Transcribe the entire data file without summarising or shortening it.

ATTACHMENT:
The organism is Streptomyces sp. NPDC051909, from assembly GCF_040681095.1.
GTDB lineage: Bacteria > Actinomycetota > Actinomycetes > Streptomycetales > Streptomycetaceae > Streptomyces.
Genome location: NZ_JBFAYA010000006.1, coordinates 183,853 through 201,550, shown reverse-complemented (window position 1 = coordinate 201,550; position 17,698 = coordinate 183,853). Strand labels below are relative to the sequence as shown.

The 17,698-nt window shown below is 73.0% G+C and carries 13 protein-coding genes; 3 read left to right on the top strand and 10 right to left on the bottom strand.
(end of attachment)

The organism is Streptomyces sp. NPDC051909, from assembly GCF_040681095.1.
GTDB lineage: Bacteria > Actinomycetota > Actinomycetes > Streptomycetales > Streptomycetaceae > Streptomyces.
Genome location: NZ_JBFAYA010000006.1, coordinates 183,853 through 201,550, shown reverse-complemented (window position 1 = coordinate 201,550; position 17,698 = coordinate 183,853). Strand labels below are relative to the sequence as shown.

The 17,698-nt window shown below is 73.0% G+C and carries 13 protein-coding genes; 3 read left to right on the top strand and 10 right to left on the bottom strand.